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There is an AC/DC power supply based on TOP246 (schematics is similar to this one).

220V GND isn't connected (suppose, a fault occurred). The voltage between RTN and 220V NEUT is about 60V, but the current flowing is very small (less than 10 microA).

Is it possible (by modifying the power supply unit) to remove the voltage between RTN and 220V NEUT or make it less than 10V?

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  • \$\begingroup\$ It is hard to understand what you are looking for. \$\endgroup\$ Nov 10 '17 at 8:02
  • \$\begingroup\$ @Marko Buršič, I measure voltage between RTN (connected to the metal case of the device) and 220V NEUT. 220V GND isn't connected. Please, refer to the schematics I gave the link to. \$\endgroup\$
    – Konstantin
    Nov 10 '17 at 8:04
  • \$\begingroup\$ OK, but what about the earth/safety in your case? If you don't bother to have a ground connected, protecting you from being electrocuted in case of PSU failure, why are those 60V a problem to you? \$\endgroup\$ Nov 10 '17 at 8:24
  • \$\begingroup\$ @Marko Buršič, Of course, the primary application is with the 220V GND in place. I'm just considering the case when the GND was accidentally detached. \$\endgroup\$
    – Konstantin
    Nov 10 '17 at 8:38
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    \$\begingroup\$ The output is floating. If you don't want it floating, ground it. \$\endgroup\$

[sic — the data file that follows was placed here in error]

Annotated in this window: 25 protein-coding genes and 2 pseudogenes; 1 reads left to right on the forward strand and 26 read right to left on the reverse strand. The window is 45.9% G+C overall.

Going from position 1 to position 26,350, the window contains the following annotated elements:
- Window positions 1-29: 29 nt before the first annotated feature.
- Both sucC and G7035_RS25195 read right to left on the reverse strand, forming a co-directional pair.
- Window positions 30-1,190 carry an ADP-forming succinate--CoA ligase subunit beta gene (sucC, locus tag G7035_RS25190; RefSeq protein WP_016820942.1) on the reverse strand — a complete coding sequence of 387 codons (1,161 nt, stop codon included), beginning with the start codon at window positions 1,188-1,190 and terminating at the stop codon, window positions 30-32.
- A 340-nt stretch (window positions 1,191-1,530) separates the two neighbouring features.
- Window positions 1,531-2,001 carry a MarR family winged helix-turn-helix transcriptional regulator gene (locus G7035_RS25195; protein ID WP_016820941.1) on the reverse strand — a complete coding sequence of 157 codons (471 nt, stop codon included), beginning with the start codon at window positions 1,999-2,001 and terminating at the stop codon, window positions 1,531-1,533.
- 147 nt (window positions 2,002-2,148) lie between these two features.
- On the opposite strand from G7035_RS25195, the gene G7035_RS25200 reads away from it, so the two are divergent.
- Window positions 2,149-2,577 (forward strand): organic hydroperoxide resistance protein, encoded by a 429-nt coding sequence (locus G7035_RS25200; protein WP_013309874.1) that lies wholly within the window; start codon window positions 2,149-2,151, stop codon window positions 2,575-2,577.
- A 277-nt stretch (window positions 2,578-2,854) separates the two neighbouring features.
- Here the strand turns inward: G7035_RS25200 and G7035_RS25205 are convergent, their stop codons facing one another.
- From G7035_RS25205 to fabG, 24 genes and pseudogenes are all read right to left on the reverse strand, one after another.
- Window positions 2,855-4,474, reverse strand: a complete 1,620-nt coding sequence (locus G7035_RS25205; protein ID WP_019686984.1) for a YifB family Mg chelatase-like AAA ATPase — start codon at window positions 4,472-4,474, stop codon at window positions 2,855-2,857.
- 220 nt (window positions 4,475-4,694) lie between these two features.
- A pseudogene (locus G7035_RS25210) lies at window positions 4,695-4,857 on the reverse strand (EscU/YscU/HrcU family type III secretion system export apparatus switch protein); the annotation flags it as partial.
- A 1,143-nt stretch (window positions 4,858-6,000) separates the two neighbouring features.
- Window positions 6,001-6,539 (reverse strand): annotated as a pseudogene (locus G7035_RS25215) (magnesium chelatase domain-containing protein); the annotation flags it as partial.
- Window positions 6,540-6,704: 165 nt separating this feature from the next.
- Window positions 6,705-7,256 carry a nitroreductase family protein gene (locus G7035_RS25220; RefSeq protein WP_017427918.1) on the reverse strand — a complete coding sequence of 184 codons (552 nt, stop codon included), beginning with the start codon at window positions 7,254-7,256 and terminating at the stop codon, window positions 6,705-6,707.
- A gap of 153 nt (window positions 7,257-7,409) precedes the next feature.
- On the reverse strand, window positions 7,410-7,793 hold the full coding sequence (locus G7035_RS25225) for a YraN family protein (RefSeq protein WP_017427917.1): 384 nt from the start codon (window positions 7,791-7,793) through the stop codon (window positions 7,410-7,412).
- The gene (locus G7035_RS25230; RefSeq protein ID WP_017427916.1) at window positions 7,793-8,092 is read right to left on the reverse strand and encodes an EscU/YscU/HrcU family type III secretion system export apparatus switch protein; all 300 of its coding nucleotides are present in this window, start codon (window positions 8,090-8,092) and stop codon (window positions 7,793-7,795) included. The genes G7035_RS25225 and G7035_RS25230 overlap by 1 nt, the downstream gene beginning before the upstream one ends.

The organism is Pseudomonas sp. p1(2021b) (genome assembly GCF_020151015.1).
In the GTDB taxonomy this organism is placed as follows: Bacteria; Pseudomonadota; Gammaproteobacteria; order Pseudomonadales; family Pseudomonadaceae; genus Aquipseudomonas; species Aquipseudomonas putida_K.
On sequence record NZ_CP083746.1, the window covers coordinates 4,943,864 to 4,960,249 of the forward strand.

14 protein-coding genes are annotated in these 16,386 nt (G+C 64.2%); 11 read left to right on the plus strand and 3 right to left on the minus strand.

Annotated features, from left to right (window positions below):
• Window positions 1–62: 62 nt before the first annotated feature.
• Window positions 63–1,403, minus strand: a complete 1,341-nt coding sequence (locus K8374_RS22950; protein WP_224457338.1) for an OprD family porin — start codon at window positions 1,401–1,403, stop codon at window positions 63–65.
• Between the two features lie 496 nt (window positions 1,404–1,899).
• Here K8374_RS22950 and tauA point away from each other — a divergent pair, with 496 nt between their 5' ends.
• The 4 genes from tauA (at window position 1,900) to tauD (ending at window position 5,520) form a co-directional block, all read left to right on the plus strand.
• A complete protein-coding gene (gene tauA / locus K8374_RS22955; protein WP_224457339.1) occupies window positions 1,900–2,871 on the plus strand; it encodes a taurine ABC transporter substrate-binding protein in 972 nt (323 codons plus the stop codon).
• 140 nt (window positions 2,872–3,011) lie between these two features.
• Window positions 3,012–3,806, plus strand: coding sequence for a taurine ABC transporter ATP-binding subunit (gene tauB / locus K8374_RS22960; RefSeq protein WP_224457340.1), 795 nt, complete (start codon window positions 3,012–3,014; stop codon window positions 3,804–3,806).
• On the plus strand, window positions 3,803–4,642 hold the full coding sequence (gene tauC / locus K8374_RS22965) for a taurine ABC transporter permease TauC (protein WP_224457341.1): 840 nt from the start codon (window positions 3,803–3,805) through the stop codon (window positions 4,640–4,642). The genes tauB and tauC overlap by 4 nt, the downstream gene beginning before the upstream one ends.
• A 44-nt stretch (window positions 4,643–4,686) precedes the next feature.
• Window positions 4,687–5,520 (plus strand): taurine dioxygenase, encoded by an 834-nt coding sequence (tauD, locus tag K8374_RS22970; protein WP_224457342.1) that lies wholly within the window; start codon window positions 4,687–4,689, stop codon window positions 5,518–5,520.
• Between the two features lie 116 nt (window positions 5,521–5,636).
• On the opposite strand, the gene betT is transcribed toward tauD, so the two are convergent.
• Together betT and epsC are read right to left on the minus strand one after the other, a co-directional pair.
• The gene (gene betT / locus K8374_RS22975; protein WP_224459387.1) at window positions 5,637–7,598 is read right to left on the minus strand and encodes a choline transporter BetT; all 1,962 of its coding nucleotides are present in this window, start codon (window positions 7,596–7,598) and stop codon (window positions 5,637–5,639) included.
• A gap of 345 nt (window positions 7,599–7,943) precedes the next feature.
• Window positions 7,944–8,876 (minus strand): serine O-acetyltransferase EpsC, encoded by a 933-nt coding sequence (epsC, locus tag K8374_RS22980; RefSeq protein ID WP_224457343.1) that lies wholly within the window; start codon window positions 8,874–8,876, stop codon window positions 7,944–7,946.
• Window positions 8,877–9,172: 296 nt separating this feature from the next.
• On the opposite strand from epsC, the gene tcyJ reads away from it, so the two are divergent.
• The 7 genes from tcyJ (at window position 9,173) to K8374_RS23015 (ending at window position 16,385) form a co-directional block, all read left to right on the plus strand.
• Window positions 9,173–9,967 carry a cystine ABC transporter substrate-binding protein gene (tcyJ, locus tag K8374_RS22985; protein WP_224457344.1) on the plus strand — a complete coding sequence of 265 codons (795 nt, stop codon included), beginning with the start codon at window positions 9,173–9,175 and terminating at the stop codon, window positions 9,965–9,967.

– Finbarr
    Nov 23 '17 at 10:12
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The line filter has differential caps to ground , which has a known impedance vs f and causes the ground current you measured. These are intended to reduce conducted noise below allowed limits.

The equivalent impedance of Zc(f) of both 330pF should be the same as 6 MΩ above. This depends on tolerance of C, voltage and current spectrum (fundamental with harmonics). Zc=1/(2πfC) ( you do the math) enter image description here IEC/ UL specs limit all designs to 0.5 mA for safety.

got it?

Consider why you can get > 50Vac by squeezing a 10M scope probe tip from stray line capacitance to your body (dielectric antenna). Is this safe? and why?

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  • \$\begingroup\$ If you want me to show you a faster understanding of impedance, go find RLC nomograph, trace the line for 330pF intersecting 50Hz and read the impedance which you measured (V/I), keep that PDF or printed charted handy. It can explain much more. \$\endgroup\$ Nov 27 '17 at 15:40

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